The negative impacts of childhood maltreatment are vast and span multiple domains. Recently, studies have examined the characteristics of maltreated children who exhibit a lack of negative outcomes; in other words, children who displayed resilience. Though resilience has become a more prevalent topic, the perspectives of practitioners working with children following maltreatment have been inadequately represented. The purpose of the current study was to explore the perspectives of practitioners working with maltreated children to better understand the factors that promote and inhibit resilience. Semi-structured qualitative interviews were completed with practitioners who provide services to maltreated children (N = 27). After audio-recording and professional transcription, the research team engaged in a process of thematic coding and analysis, with collaborative theme development. Study codes yielded two primary themes relating to factors that inhibit or promote resilience among maltreated children. Internal factors referred to characteristics of the individual child that could influence their likelihood of displaying resilience. External factors referred to context and circumstances outside of the child that can impact the development and display of resilience. Practitioners understood resilience as the interaction of internal and external factors which influence the degree to which children display resilience following maltreatment. The findings help to incorporate practitioner perspectives into current conceptualizations of resilience. This study carries implications for increased reliance on translational research in the resilience field, reflecting the perspectives and needs of direct service providers. Further, the results help us to better understand how practitioner perspectives shape the interventions they deliver to build resilience capacity.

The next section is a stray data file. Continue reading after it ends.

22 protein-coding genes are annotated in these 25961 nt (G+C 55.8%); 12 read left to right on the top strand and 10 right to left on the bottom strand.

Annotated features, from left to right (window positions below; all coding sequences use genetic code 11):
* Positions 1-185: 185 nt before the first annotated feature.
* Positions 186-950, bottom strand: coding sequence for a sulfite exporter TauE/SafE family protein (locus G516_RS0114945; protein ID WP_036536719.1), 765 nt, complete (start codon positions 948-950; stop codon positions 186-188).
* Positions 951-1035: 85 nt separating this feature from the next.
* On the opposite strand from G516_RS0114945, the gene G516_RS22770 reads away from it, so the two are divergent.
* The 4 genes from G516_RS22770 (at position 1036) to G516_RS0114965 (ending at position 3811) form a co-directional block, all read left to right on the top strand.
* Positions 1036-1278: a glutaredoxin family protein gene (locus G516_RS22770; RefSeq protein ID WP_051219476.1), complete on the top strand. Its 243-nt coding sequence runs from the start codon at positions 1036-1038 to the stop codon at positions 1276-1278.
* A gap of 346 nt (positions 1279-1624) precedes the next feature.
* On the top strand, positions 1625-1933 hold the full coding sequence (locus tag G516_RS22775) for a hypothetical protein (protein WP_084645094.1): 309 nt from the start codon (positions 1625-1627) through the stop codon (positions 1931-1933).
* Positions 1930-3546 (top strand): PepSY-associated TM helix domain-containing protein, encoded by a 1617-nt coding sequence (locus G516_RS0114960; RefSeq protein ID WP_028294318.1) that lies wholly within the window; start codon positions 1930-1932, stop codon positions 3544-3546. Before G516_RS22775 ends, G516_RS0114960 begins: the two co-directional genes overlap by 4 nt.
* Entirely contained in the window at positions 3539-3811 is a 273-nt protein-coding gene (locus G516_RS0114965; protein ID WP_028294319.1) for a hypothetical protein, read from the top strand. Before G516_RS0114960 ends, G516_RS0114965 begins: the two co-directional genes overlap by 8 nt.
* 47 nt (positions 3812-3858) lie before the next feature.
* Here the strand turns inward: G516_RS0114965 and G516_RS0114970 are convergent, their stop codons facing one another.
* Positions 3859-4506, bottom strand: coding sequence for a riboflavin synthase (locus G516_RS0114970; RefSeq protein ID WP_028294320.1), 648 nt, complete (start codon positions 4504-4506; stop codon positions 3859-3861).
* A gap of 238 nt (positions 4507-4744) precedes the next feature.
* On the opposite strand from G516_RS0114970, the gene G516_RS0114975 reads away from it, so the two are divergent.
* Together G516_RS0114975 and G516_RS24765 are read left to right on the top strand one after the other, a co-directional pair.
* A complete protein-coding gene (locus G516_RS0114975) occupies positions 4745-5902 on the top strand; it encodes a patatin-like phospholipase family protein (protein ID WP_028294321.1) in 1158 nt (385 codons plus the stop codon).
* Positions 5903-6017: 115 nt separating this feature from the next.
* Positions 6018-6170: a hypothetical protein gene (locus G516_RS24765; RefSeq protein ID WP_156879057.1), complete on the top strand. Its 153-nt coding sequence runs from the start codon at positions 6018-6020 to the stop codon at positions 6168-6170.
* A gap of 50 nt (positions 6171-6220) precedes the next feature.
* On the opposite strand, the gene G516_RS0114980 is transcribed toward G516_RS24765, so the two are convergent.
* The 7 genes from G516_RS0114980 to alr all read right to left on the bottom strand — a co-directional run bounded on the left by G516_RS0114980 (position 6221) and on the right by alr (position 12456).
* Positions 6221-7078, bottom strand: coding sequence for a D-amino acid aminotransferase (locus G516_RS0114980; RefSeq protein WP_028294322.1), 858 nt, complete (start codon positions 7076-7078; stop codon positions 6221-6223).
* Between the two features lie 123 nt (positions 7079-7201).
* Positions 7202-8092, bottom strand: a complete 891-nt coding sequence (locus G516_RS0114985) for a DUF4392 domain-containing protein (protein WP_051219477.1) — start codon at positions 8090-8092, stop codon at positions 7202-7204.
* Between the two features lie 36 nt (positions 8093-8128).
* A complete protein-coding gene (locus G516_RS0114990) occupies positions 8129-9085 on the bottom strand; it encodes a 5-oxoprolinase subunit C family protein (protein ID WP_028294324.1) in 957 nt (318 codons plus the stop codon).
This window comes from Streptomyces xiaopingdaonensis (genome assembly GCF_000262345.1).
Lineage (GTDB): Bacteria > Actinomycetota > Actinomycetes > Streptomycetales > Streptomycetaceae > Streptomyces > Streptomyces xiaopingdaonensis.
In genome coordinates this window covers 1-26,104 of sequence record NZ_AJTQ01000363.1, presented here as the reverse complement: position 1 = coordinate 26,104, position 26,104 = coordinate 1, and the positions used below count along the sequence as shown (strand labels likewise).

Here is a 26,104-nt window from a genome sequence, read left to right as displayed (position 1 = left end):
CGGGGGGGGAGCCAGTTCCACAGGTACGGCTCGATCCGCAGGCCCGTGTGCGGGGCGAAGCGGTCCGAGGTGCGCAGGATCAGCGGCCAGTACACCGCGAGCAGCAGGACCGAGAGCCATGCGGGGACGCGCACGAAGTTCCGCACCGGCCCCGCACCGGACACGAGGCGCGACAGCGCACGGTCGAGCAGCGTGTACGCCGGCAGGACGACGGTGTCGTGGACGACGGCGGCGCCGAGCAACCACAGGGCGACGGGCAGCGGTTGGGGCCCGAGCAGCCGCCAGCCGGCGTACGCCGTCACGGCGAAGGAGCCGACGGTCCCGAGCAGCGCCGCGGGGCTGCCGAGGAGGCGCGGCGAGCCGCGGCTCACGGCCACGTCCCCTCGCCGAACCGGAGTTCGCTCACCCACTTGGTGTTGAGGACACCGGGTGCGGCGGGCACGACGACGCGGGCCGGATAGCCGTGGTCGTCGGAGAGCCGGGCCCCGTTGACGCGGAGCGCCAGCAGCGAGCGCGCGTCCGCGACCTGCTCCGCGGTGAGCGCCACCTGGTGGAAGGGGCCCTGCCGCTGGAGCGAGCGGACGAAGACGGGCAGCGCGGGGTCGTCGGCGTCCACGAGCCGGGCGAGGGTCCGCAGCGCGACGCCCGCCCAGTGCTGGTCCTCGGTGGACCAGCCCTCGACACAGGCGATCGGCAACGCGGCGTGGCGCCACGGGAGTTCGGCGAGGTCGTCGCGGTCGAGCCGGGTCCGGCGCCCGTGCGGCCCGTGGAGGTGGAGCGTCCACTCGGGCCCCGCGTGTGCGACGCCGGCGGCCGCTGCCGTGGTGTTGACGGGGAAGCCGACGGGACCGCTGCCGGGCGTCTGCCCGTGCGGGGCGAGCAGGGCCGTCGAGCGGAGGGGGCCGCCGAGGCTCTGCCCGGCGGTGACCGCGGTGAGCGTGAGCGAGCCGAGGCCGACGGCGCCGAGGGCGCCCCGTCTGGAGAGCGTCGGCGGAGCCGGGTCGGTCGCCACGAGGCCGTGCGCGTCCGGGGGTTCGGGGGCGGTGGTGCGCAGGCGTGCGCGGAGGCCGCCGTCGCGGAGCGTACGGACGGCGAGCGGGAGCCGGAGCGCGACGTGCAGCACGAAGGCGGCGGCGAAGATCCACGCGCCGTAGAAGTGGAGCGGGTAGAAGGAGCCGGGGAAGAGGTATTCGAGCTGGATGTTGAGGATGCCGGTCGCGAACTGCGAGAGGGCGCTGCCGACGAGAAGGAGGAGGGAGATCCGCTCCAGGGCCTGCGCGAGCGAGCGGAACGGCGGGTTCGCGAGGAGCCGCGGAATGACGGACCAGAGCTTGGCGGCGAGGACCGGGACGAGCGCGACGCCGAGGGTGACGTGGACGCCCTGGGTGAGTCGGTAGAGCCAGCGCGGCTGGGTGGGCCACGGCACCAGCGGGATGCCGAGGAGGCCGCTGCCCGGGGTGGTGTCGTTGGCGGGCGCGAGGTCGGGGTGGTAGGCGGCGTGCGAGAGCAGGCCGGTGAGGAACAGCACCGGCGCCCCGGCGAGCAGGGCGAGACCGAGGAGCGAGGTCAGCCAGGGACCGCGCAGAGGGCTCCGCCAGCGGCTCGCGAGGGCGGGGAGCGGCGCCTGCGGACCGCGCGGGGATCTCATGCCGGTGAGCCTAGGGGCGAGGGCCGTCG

Bibliographical noteFunding Information:
This research was funded by an internal grant from The Ohio State University, College of Social Work. The content is solely the responsibility of the authors and does not necessarily represent the official views of The Ohio State University, College of Social Work. The authors have no other conflicts of interest to declare.
© 2020 Elsevier Ltd
- Child maltreatment
- Thematic analysis